Military plane crashes at Owens Dry Lake

Inyo Sheriff Bill Lutze pointed to the plane crash site at the edge of the dry lake.

Inyo Sheriff Bill Lutze pointed to the plane crash site at the edge of the dry lake.

planedownemsJust before 4pm Thursday afternoon, several people saw a jet plane crash into the Owens Dry Lake. The pilot ejected and walked away.

The Inyo Sheriff’s Department responded immediately to the report and sent units to the reported site. Lone Pine Fire and Ambulance rushed to the scene too. Scanner traffic over the Inyo Sheriff’s radios reported that the pilot was seen walking away, possibly by the Highway Patrol and others.

The crash site was near the old PP&G plant about five miles south of Lone Pine. Reports said the plane went down about a quarter of a mile east of the plant in the lake bed. Officers said the pilot was seen walking with his parachute and appeared to be okay. Right after the crash there was a military aircraft circling over head. It was reported as a naval aircraft.

planedownlocationThe Inyo Sheriff’s Dispatcher said he received numerous calls from people who saw the crash – from motorists and local residents. Early reports indicated explosive ordnance may have been aboard the crashed jet. Initially authorities thought the plane was from China Lake Naval Weapons Center. Later a call indicated it was an Air National Guard plane.

Inyo Sheriff Bill Lutze advised officers to let the Navy handle the wreck. There was reportedly some fire confined to the plane that went out. The aircraft itself was not accessible by vehicle, but the Sheriff’s Department stationed patrol cars nearby to the secure the area.

The pilot did go to Southern Inyo Hospital with some complaint of back pain. It was not immediately known why the plane went down. The Eastern Sierra is part of a larger military controlled air space in which jets regularly train. This is not the first crash in the dry lake- Owens Valley area.

 

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12 Responses to Military plane crashes at Owens Dry Lake

  1. Ex-Resident December 27, 2012 at 10:43 pm #

    It’s a good thing that lake is there for these guys to crash into…. And a good thing for them it’s empty I suppose….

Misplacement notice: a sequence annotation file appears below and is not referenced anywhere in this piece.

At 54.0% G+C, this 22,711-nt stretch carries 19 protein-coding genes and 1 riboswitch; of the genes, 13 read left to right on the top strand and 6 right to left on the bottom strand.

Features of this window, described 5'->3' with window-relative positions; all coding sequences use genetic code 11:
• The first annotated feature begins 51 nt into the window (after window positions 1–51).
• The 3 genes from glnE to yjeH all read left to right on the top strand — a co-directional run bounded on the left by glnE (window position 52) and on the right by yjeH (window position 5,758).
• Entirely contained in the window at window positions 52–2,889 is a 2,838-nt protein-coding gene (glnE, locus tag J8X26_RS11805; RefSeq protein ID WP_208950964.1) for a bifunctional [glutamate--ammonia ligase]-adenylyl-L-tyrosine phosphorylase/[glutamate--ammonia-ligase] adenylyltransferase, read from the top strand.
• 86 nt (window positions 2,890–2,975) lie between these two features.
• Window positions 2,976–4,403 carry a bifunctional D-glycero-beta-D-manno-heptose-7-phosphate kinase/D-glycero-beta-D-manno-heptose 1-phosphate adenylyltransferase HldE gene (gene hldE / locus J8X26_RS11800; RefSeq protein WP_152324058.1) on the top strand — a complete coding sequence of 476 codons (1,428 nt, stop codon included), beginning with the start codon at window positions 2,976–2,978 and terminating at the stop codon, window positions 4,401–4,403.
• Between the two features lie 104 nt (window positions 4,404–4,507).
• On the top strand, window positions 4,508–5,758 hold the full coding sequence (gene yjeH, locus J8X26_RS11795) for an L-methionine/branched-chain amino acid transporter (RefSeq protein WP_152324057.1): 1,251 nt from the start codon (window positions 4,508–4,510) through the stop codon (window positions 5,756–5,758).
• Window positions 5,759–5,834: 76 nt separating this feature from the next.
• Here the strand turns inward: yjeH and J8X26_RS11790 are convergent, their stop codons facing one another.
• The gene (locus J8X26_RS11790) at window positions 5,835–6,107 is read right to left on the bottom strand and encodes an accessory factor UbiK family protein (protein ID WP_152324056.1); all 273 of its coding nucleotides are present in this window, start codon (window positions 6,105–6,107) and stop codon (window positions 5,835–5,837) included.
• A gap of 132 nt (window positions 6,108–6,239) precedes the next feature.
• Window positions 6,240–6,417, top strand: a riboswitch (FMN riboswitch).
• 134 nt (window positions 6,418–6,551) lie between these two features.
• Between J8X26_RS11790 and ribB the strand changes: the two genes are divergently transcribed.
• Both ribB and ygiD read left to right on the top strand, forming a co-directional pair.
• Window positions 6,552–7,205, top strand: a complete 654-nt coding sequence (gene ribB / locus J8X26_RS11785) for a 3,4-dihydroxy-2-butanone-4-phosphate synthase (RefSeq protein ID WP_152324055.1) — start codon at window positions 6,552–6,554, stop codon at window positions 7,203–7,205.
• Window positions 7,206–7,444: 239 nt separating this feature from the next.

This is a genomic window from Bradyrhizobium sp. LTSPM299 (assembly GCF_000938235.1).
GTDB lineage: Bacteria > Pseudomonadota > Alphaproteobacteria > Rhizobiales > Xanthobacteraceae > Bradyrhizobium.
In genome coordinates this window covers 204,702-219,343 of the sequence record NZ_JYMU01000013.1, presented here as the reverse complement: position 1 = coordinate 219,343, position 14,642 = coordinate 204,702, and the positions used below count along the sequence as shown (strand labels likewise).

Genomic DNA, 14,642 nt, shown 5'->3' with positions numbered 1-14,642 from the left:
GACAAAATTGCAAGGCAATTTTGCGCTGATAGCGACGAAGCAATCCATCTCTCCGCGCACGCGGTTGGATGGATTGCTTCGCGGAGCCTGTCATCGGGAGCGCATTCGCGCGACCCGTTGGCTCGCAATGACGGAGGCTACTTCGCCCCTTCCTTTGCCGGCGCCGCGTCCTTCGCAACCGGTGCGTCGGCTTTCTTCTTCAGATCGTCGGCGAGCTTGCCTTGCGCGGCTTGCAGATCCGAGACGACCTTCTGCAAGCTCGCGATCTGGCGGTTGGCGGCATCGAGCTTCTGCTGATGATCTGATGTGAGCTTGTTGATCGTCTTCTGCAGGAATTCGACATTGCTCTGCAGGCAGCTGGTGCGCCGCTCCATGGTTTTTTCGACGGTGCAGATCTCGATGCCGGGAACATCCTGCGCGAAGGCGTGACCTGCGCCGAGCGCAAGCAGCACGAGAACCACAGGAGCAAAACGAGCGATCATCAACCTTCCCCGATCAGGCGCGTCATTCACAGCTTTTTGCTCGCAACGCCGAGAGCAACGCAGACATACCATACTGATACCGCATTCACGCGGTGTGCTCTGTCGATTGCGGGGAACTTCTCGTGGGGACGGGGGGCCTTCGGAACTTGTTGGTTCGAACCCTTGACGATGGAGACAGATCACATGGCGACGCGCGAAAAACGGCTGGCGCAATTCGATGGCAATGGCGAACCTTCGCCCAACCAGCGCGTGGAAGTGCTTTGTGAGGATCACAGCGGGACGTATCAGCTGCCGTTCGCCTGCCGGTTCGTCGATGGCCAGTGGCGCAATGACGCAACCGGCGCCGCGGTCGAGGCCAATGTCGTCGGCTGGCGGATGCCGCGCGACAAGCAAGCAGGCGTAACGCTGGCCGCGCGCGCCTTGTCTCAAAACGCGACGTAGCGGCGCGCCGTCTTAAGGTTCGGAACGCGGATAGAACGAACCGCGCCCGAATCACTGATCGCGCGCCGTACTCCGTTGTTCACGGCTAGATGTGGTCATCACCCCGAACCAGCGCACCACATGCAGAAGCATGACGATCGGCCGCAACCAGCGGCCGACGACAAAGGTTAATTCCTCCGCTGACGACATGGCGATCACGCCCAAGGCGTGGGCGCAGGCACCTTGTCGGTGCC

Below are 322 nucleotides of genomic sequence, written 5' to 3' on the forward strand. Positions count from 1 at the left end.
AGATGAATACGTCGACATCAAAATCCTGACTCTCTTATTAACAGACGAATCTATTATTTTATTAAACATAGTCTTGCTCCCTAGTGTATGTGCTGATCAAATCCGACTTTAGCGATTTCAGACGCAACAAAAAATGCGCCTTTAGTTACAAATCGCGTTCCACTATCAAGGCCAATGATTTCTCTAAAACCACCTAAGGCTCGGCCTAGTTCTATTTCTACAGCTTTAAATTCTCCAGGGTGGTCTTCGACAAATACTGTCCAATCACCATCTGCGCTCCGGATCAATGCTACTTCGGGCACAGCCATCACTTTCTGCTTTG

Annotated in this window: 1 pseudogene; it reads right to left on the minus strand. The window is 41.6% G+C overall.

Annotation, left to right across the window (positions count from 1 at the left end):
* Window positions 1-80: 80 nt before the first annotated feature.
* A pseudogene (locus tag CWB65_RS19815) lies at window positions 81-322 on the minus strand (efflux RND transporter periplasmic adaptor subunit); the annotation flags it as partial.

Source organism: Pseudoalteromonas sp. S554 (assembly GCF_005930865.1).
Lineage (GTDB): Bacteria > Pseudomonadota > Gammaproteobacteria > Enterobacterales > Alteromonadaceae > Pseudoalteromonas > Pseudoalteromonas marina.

Hot debate. What do you think? Thumb up 7 Thumb down 7

  2. Mark December 28, 2012 at 10:37 am #

    Since a military aircraft was involved we’ll never see an NTSB report on the crash.

    Like or Dislike: Thumb up 1 Thumb down 1

  3. Colleen December 30, 2012 at 7:50 am #

    My son found the dazed pilot that ejected and transported him and his blow up cushion and transported him back to the crash site where all the EMS staff/vehicles were

    Like or Dislike: Thumb up 1 Thumb down 0

    • Janet December 31, 2012 at 10:07 am #

      Thank your son for me. We called in the whereabouts of the pilot but couldn’t get to him. We were appalled that none of the response vehicles (including ambulance or CHP) even tried to go to him. Instead they stayed on the hill or went to the crash site. They yelled at me to get away when I was trying to point out the pilot and I was so relieved when, after about a half hour on the ground, a white civilian vehicle (your son I presume) got out to him on the lakebed and picked him up. About two minutes after the crash the chase jet arrived and circled until the moment the pilot was in the truck and only then did he leave to fly back to his base. Again, thank your son.

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      • Benett Kessler December 31, 2012 at 3:28 pm #

        Don’t know all the details, but do know some of the emergency vehicles got stuck in the very loose and sandy soil around the dry lake.
        Benett

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  4. Jeremy Truesdell December 31, 2012 at 9:46 am #

    It seems to me like the ejection disoriented him. He should have stayed near the aircraft because of the emergency locator beacon. Training areas are over deserted areas like this for a very good reason. We flyboys have a saying: What is worse than your plane falling out of the sky? Falling out of the sky and hitting someone.

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    • Big AL January 1, 2013 at 12:41 am #

      He had his own locator, and when you eject like that you come down where your chute brings you, it never is right at the impact site.

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    • Steve K January 1, 2013 at 8:48 pm #

      Yes, pilots that eject are almost always disoriented. Ejecting in a rocket powered seat causes a loss of blood flow to the brain. Those seats can reach two hundred miles per hour in just a few seconds.

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    • Desert Tortoise January 3, 2013 at 8:36 pm #

      The pilot will have an emergency locator transmitter on his person that he can activate manually or it will activate on contact with salt water. Over land you do not necessarily want your ELT to activate. There might be bad guys lurking about trying to capture you. You will keep your radio off until you think it is safe to transmit, and do so exceedingly sparingly, to prevent enemy forces from locating you as you try to evade capture.

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  5. Trouble January 1, 2013 at 10:27 am #

    I guess the pilot should thank DWP for keeping the lake dry for him.

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  6. Steve January 2, 2013 at 8:28 am #

    There was a F16 from the Air National Guard that crashed almost in the same spot on January 19th of 2007. The pilot ejected and was okay also.

    Maybe the Air National Guard planes should get better maintenance.

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  7. ferdinand lopez January 3, 2013 at 11:22 am #

    dont forget all your tax dollars that went up in flames

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